A disproportionate number of America’s failing schools serve the poorest and most disadvantaged children. Many are located in racially segregated urban areas where poverty is concentrated and poor families are socially isolated (Wilson, 1989). There is a vast body of research that has established that poverty has an impact on child development and student achievement (Coleman, et al., 1966; Jencks, 1972; Jencks & Phillips, 1998). Though Secretary Duncan and former New York Chancellor Joel Klein, have steadfastly maintained that “poverty is not the issue” (Klein, Lomax & Muraguia 2010), a number of recent studies have shown that when educational reforms are implemented without a concerted attempt to address the numerous ways in which poverty influences student academic outcomes, school improvement is substantially less likely (Bryk, Sebring, Allensworth, Luppescu, & Easton, 2010). In a comprehensive examination of the school improvement strategies that were implemented over a 10-year period in Chicago, Bryk et al. (2010) found that the least progress was made in the schools serving the poorest children; the very schools where change was needed most.
While it is easy to criticize the policymakers and educational leaders who have been responsible for leading reform efforts, we target our comments about failed educational reform to our colleagues in schools and colleges of education. We do so because, as individuals and as institutions, we have unique and important roles to play not merely in critiquing policy, but in offering evidence-based solutions to our most pressing educational problems. Schools of education must be able to offer useful research and intellectual leadership to help in solving the problems confronting our nation’s schools, otherwise we risk becoming irrelevant. Schools of education and the universities they belong to, must also have a clearer sense of how to develop meaningful partnerships with schools if they are to play a positive role in advancing reform.
An Alternative Approach: Working with Key Stakeholders and Learning from Success
In the larger public discourse about reform, relatively little of the conversation or the policy making takes account of the existence of a number of successful schools and models of effective practice that are being utilized in schools and classrooms throughout the country (Barth, et al., 1999). Given how many schools are searching to find ways to develop the intellectual curiosity of students and increase their academic performance, it seems obvious that schools would be better served if we were able to understand the factors that contribute to the success achieved by programs like AVID, MESA and Upward Bound (Slavin, Karweit, & Wasik, 1989; Fashola & Slavin, 1997). It would also be helpful if education scholars spent more time learning how to replicate successful high poverty schools like Emerson in Berkeley, Multicultural High School in Brooklyn (where 100% of the students are English language learners and 100% of 9th graders passed the Algebra Regents with a score of 85% or higher) or KIPP Aspire in San Antonio. Too often, school systems are treated as monolithic failures, and the popular reforms that are offered to improve them – charter schools, performance pay for teachers, and mayoral control, for example – rarely consider why some schools and students have managed to flourish within the existing systems.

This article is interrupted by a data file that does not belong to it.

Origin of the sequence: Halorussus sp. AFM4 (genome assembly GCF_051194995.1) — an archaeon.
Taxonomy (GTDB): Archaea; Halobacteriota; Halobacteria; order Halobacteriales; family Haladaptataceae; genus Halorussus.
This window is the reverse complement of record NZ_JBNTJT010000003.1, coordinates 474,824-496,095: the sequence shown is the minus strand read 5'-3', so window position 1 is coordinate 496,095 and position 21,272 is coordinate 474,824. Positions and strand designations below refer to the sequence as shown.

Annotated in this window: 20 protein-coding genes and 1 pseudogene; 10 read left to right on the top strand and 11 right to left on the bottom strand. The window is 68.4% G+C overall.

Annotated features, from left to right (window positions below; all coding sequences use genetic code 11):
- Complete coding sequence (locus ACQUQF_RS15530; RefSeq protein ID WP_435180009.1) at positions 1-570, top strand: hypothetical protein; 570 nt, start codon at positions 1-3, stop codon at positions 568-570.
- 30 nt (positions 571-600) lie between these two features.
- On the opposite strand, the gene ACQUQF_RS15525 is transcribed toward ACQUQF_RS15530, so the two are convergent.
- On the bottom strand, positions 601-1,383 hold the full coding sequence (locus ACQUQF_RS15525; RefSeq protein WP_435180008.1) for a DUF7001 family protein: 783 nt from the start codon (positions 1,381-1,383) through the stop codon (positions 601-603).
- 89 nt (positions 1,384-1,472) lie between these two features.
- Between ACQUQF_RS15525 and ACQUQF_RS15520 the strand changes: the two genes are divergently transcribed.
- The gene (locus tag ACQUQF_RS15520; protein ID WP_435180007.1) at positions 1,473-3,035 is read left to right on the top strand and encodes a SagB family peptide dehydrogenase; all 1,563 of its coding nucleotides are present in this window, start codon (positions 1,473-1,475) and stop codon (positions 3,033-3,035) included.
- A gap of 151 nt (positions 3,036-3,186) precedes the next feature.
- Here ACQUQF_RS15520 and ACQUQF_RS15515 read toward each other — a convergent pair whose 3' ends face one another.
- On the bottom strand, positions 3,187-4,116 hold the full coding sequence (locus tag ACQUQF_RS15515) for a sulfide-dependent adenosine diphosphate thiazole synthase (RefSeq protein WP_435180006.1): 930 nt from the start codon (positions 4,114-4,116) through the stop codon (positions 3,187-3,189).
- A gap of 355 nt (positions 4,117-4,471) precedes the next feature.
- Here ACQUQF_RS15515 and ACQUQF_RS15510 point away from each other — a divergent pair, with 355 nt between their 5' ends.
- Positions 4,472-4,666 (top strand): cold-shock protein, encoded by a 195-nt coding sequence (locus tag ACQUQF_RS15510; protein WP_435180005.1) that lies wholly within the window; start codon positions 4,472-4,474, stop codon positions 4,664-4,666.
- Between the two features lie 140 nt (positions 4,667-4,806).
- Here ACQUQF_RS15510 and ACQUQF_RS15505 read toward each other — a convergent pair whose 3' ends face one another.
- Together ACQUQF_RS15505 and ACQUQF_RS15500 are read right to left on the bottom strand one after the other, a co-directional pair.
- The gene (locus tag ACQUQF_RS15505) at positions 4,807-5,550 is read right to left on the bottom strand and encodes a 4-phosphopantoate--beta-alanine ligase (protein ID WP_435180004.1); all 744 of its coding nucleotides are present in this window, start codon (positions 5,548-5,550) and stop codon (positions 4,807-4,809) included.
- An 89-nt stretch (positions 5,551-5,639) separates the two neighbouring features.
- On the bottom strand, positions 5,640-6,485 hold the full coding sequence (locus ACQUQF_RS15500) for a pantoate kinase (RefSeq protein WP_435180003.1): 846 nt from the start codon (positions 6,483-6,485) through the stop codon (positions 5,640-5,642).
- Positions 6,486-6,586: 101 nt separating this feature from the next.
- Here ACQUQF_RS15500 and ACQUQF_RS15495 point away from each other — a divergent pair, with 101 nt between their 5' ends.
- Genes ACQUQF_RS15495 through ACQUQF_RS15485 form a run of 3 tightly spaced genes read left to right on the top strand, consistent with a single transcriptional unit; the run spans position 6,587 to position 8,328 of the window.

Throughout our careers we have observed, studied, and participated in successful schools and interventions. Our confidence in the potential of schools to improve, even in high poverty areas, grows out of these experiences. We would like to briefly point to some key components of these successes because we feel they can serve as the basis for a new approach to education reform.